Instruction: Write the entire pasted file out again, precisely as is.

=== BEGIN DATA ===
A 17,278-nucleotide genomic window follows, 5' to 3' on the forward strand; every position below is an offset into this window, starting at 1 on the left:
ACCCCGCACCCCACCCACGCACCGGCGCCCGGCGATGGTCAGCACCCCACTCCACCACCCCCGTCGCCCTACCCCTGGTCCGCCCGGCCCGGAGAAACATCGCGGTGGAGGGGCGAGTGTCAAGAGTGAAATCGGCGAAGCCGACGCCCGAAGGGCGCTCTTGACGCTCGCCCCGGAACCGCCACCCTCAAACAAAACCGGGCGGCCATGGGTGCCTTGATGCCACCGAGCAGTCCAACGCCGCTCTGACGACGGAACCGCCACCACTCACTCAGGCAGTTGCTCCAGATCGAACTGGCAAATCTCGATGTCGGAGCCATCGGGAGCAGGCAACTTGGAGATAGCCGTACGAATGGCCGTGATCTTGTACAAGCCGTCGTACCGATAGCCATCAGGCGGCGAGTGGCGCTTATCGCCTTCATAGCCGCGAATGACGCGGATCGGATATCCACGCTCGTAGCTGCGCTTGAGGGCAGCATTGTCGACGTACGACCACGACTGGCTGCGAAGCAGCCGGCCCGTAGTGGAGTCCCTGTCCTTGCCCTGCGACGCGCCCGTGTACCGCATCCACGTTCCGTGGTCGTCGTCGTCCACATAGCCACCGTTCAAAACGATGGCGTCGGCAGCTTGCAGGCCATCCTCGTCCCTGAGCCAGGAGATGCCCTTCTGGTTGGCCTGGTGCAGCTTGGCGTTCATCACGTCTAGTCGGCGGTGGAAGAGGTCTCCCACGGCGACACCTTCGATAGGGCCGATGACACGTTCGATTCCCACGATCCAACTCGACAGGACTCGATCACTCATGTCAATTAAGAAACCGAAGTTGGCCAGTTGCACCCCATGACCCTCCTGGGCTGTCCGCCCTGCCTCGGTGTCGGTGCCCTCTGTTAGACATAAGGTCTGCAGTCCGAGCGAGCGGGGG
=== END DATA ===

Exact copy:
A 17,278-nucleotide genomic window follows, 5' to 3' on the forward strand; every position below is an offset into this window, starting at 1 on the left:
ACCCCGCACCCCACCCACGCACCGGCGCCCGGCGATGGTCAGCACCCCACTCCACCACCCCCGTCGCCCTACCCCTGGTCCGCCCGGCCCGGAGAAACATCGCGGTGGAGGGGCGAGTGTCAAGAGTGAAATCGGCGAAGCCGACGCCCGAAGGGCGCTCTTGACGCTCGCCCCGGAACCGCCACCCTCAAACAAAACCGGGCGGCCATGGGTGCCTTGATGCCACCGAGCAGTCCAACGCCGCTCTGACGACGGAACCGCCACCACTCACTCAGGCAGTTGCTCCAGATCGAACTGGCAAATCTCGATGTCGGAGCCATCGGGAGCAGGCAACTTGGAGATAGCCGTACGAATGGCCGTGATCTTGTACAAGCCGTCGTACCGATAGCCATCAGGCGGCGAGTGGCGCTTATCGCCTTCATAGCCGCGAATGACGCGGATCGGATATCCACGCTCGTAGCTGCGCTTGAGGGCAGCATTGTCGACGTACGACCACGACTGGCTGCGAAGCAGCCGGCCCGTAGTGGAGTCCCTGTCCTTGCCCTGCGACGCGCCCGTGTACCGCATCCACGTTCCGTGGTCGTCGTCGTCCACATAGCCACCGTTCAAAACGATGGCGTCGGCAGCTTGCAGGCCATCCTCGTCCCTGAGCCAGGAGATGCCCTTCTGGTTGGCCTGGTGCAGCTTGGCGTTCATCACGTCTAGTCGGCGGTGGAAGAGGTCTCCCACGGCGACACCTTCGATAGGGCCGATGACACGTTCGATTCCCACGATCCAACTCGACAGGACTCGATCACTCATGTCAATTAAGAAACCGAAGTTGGCCAGTTGCACCCCATGACCCTCCTGGGCTGTCCGCCCTGCCTCGGTGTCGGTGCCCTCTGTTAGACATAAGGTCTGCAGTCCGAGCGAGCGGGGG